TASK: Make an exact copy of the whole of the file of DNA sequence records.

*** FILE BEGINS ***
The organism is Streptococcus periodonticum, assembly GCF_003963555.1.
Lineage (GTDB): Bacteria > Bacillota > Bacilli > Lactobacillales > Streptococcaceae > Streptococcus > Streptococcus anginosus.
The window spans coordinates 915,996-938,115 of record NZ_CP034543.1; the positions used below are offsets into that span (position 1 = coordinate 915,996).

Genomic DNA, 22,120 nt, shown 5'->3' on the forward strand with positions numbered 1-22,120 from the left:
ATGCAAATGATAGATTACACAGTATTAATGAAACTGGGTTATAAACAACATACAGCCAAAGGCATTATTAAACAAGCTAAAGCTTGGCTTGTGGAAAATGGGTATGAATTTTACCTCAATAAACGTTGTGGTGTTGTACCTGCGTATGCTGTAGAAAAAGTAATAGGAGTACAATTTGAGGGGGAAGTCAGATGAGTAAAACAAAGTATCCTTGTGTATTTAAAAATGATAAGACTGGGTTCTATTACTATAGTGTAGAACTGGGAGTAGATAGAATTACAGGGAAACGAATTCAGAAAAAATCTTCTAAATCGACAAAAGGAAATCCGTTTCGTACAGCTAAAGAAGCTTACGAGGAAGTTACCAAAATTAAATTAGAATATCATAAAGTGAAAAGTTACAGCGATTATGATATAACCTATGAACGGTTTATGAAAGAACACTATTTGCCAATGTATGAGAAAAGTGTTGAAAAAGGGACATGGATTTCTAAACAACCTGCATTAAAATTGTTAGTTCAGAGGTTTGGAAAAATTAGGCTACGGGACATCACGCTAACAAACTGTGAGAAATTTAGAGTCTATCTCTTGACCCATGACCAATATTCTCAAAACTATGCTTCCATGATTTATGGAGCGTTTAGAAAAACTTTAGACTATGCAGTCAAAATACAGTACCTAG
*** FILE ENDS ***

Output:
The organism is Streptococcus periodonticum, assembly GCF_003963555.1.
Lineage (GTDB): Bacteria > Bacillota > Bacilli > Lactobacillales > Streptococcaceae > Streptococcus > Streptococcus anginosus.
The window spans coordinates 915,996-938,115 of record NZ_CP034543.1; the positions used below are offsets into that span (position 1 = coordinate 915,996).

Genomic DNA, 22,120 nt, shown 5'->3' on the forward strand with positions numbered 1-22,120 from the left:
ATGCAAATGATAGATTACACAGTATTAATGAAACTGGGTTATAAACAACATACAGCCAAAGGCATTATTAAACAAGCTAAAGCTTGGCTTGTGGAAAATGGGTATGAATTTTACCTCAATAAACGTTGTGGTGTTGTACCTGCGTATGCTGTAGAAAAAGTAATAGGAGTACAATTTGAGGGGGAAGTCAGATGAGTAAAACAAAGTATCCTTGTGTATTTAAAAATGATAAGACTGGGTTCTATTACTATAGTGTAGAACTGGGAGTAGATAGAATTACAGGGAAACGAATTCAGAAAAAATCTTCTAAATCGACAAAAGGAAATCCGTTTCGTACAGCTAAAGAAGCTTACGAGGAAGTTACCAAAATTAAATTAGAATATCATAAAGTGAAAAGTTACAGCGATTATGATATAACCTATGAACGGTTTATGAAAGAACACTATTTGCCAATGTATGAGAAAAGTGTTGAAAAAGGGACATGGATTTCTAAACAACCTGCATTAAAATTGTTAGTTCAGAGGTTTGGAAAAATTAGGCTACGGGACATCACGCTAACAAACTGTGAGAAATTTAGAGTCTATCTCTTGACCCATGACCAATATTCTCAAAACTATGCTTCCATGATTTATGGAGCGTTTAGAAAAACTTTAGACTATGCAGTCAAAATACAGTACCTAG